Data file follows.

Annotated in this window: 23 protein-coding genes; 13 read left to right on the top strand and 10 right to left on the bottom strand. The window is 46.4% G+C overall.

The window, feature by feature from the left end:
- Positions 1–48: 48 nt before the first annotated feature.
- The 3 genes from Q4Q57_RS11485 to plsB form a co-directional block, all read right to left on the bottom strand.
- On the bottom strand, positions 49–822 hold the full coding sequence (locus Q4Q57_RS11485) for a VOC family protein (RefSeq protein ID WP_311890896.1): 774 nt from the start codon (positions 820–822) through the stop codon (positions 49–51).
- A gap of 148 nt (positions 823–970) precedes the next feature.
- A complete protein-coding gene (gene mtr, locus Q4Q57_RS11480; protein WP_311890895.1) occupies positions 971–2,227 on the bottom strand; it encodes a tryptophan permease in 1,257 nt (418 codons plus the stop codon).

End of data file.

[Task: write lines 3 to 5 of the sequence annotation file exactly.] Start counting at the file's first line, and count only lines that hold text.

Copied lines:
- Positions 1–48: 48 nt before the first annotated feature.
- The 3 genes from Q4Q57_RS11485 to plsB form a co-directional block, all read right to left on the bottom strand.
- On the bottom strand, positions 49–822 hold the full coding sequence (locus Q4Q57_RS11485) for a VOC family protein (RefSeq protein ID WP_311890896.1): 774 nt from the start codon (positions 820–822) through the stop codon (positions 49–51).